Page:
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Lifeboat

Nicola McCartney
The Jack Studio Theatre
The Jack Studio Theatre

Claire Bowman - Lifeboat at The Jack Studio Theatre Credit: Tim Stubbs Hughes
Lindsey Scott - Lifeboat at The Jack Studio Theatre Credit: Tim Stubbs Hughes
Lindsey Scott and Claire Bowman - Lifeboat at The Jack Studio Theatre Credit: Tim Stubbs Hughes
Lindsey Scott and Claire Bowman - Lifeboat at The Jack Studio Theatre Credit: Tim Stubbs Hughes

Playwright Nicola McCartney takes as inspiration for her two-hander Lifeboat the survival of two teenage girls after the ship they were sailing on sinks.

Beth and Bess were en route to Canada in September 1940 under the auspices of the Children's Overseas Reception Board (which arranged for children to be evacuated to America, Canada and Australia) when their vessel was torpedoed by a German U-Boat.

77 of the 90 children aboard were drowned with most of their volunteer escorts and the ship's crew—a tragedy of such proportions that the official evacuation scheme was cancelled.

That Bess Walder and Beth Cummings survived for 19 hours holding on to an upturned lifeboat before being rescued is something of a miracle, but McCartney's heroines were also plucky girls who sustained each other through the fearful time.

In scenes that segue neatly back and forth between ship, water and home, the girls' short life stories emerge and because we see everything through their innocent eyes there is an unerring charm to the play's portrayal of wartime Britain and the influences on their young lives.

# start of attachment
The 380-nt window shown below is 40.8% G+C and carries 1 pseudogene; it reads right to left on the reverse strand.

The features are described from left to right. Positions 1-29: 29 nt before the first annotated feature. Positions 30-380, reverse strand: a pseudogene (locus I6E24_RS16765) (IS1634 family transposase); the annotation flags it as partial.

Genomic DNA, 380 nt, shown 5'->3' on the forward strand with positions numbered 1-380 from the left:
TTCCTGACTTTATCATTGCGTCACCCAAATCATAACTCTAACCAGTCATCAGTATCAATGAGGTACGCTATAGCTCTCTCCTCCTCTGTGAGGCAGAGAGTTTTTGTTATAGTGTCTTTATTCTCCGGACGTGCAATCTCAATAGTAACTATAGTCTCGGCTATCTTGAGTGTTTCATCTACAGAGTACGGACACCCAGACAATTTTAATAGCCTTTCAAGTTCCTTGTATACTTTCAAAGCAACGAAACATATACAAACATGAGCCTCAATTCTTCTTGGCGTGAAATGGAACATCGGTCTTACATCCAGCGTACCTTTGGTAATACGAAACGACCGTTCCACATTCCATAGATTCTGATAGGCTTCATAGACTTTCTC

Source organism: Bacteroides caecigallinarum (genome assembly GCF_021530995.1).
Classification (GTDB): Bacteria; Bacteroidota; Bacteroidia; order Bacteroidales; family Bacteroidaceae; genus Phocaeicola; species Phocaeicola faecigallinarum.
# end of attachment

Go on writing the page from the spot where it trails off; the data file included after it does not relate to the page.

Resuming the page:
Beth is the youngest of five children in a one-parent Liverpool family but becomes friends on board ship with Bess who comes from a more privileged family in London and is the eldest of two.

Although from such different backgrounds, they have many things in common and their shared love of singing has the period evocatively created by big movie hits like "Thanks a Million" and "Somewhere Over the Rainbow" which they sing with the appeal of young girls putting on lipstick and imitating the grown-ups.

Such influences wind through the text and there is a touching naïveté to equating leaving for Canada with Peter Pan's "awfully big adventure" and the girls' use of iconic lines like the inevitable "There's no place like home" in this very real and perilous situation.

Over the 70 minutes, McCartney balances the fun and excitement of travelling on ship with tragic details of the sinking—the girl left to drown in her cabin, crushed under a wardrobe, the small children drowned as the lifeboat filled with water.

Although based on truth and poignant though the storytelling is, the play for me lacks substance and its happy ending is all too orderly and rather cloying.

What gives this Lifeboat ballast are the engaging performances of Lindsey Scott and Claire Bowman as Beth and Bess and the production itself under the direction of Kate Bannister.

Scott and Bowman effortlessly slide in and out of playing the supporting characters in each other's lives and between the changes of scene which are executed with spotless technical support.

The shipwrecked girls sway, buffeted to the pulse of McCartney's rhythmic text and sound designer John Elliot Barton's waves. He creates with lighting designer Tom Kitney a strikingly atmospheric underwater tableaux.

These are the features that stay with you and not any palpable sense of the true horrors endured by the two girls.

Reviewer: Sandra Giorgetti